Transformational, Transactional Leadership, and Perceptions of Organizational Performance: The Moderating Role of Relational Authenticity as a Leader

Min Hyu Kim


This study examines whether relational authenticity as a leader, a relatively new concept in the nonprofit literature, moderates the relationship between transformational, transactional leadership, and perceptions of organizational performance. Using an online survey experiment of executive directors at 403 nonprofit organizations, this study tests the hypothesis of the positive–negative asymmetry effects, which states that negative impressions are more impactful than positive ones. The findings illustrate that, in the case of positive personal behavior, a transformational leader (vs. transactional leader) acting favorably has a statistically significant positive influence on organizational performance. However, in the case of negative personal behavior, the treatment had null findings. This study suggests that nonprofit leaders should pay attention to achieving relational authenticity as a leader to ensure the sustainability of transformational leadership effects.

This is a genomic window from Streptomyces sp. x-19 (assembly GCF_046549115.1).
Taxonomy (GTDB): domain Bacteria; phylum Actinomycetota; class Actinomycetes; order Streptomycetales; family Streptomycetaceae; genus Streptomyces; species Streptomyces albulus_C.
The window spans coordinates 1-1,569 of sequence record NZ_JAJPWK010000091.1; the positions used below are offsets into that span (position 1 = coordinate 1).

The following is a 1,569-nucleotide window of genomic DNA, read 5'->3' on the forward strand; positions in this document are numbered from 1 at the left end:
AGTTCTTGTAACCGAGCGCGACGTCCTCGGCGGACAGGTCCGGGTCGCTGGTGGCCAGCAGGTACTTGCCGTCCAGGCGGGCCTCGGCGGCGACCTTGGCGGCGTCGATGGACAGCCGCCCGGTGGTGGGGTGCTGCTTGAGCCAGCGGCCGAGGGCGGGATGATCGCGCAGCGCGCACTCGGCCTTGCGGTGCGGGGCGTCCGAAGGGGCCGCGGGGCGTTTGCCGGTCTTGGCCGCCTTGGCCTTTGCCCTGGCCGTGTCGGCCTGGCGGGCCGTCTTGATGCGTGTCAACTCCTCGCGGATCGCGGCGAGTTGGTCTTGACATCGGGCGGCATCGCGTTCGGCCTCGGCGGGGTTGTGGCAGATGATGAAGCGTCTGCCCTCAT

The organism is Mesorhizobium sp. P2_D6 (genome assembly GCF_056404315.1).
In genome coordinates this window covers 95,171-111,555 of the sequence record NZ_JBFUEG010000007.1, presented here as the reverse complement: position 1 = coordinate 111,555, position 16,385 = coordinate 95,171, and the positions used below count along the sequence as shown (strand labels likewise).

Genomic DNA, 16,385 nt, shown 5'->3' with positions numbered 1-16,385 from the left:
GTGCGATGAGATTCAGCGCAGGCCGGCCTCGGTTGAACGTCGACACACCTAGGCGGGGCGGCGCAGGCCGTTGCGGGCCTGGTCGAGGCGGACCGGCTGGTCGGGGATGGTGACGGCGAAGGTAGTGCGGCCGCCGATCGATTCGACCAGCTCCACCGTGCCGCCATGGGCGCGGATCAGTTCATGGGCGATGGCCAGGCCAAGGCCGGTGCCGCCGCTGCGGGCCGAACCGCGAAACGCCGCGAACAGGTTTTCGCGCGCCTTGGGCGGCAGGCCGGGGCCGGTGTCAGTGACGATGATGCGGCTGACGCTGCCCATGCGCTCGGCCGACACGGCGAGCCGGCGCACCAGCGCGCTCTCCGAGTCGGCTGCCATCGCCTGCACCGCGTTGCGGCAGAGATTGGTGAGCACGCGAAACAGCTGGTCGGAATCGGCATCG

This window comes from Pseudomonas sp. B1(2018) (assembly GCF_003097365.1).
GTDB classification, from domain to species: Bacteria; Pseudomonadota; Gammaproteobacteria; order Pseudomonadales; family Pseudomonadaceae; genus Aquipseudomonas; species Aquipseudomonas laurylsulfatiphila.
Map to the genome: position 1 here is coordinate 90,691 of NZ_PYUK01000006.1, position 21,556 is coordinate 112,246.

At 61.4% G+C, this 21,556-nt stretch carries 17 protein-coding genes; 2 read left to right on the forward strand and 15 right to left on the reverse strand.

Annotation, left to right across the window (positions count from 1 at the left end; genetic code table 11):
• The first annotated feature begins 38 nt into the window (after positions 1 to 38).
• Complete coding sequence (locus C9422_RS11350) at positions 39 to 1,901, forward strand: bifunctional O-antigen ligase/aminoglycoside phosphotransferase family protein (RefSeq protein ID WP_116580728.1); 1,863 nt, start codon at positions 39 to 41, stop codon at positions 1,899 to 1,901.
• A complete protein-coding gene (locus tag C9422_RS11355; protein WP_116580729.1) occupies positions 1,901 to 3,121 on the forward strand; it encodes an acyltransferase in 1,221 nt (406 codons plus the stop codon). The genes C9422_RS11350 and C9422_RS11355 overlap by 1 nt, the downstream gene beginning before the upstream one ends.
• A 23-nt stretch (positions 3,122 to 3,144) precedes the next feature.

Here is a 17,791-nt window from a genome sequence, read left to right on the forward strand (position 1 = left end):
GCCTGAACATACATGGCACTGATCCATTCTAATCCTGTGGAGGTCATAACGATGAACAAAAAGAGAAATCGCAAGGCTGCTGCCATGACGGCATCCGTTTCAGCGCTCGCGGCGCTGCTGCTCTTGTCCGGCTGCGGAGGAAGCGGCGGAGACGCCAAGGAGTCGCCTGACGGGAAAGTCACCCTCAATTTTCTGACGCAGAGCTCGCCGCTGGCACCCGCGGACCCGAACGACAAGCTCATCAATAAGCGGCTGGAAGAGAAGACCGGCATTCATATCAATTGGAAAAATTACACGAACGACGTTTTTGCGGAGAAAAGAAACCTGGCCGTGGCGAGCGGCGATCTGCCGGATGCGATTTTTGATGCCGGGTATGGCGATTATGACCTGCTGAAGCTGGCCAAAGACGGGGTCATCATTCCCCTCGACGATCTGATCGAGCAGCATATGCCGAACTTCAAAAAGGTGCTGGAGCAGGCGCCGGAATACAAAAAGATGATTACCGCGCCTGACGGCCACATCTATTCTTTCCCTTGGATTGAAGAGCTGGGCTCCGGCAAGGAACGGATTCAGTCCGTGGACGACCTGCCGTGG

leadership; relational authenticity; organizational performance.

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